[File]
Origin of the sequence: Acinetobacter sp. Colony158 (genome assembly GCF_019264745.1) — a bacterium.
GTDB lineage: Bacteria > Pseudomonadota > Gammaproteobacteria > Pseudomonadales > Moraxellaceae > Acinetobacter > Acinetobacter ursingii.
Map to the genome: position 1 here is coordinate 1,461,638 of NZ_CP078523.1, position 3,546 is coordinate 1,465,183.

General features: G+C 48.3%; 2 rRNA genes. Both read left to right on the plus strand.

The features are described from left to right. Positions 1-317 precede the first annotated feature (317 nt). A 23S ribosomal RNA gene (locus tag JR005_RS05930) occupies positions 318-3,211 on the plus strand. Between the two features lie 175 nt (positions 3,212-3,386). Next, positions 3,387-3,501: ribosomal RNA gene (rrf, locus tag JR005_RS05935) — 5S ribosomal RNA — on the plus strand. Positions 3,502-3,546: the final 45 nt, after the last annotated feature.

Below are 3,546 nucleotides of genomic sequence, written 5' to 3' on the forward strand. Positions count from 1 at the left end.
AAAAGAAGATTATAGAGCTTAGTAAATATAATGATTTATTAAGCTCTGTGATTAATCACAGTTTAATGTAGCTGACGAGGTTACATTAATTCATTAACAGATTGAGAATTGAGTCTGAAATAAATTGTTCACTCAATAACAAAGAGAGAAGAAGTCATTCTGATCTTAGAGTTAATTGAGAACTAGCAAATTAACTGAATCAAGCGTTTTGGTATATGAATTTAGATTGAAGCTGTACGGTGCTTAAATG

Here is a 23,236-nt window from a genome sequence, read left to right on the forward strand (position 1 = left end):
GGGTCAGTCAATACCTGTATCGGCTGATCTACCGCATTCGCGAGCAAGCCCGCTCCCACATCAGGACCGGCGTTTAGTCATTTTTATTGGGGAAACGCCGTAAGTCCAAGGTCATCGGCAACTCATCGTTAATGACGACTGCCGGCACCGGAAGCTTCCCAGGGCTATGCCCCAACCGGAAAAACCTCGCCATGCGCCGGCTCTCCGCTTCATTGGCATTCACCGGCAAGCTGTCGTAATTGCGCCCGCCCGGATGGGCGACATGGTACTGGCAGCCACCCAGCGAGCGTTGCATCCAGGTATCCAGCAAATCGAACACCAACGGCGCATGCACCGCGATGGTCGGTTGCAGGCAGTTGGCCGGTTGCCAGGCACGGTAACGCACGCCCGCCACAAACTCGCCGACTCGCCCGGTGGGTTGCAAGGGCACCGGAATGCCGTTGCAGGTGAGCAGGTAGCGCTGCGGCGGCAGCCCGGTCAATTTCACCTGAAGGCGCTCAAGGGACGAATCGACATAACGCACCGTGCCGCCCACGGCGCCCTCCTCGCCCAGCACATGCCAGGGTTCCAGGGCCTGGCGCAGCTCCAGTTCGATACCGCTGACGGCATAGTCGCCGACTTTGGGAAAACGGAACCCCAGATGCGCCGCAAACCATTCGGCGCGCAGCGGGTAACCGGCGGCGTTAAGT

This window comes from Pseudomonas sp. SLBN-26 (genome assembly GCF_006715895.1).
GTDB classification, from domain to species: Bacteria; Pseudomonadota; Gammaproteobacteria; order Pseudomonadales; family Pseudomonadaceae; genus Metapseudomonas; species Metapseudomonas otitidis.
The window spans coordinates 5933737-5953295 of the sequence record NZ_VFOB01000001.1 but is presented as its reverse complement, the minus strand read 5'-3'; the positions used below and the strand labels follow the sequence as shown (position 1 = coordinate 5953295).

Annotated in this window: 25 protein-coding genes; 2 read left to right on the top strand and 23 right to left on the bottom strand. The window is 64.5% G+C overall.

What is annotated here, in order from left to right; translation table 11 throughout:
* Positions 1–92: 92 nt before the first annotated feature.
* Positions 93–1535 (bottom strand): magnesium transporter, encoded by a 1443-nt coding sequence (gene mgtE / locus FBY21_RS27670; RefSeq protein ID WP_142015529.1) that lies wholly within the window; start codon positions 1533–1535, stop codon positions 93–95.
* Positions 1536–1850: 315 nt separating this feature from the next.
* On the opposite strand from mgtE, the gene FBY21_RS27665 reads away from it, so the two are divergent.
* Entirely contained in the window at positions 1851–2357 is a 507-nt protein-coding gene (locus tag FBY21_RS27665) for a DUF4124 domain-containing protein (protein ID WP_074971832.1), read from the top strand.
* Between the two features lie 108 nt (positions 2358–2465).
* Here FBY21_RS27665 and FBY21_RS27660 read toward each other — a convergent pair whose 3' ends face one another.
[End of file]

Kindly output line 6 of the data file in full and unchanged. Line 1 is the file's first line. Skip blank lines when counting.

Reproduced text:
Below are 3,546 nucleotides of genomic sequence, written 5' to 3' on the forward strand. Positions count from 1 at the left end.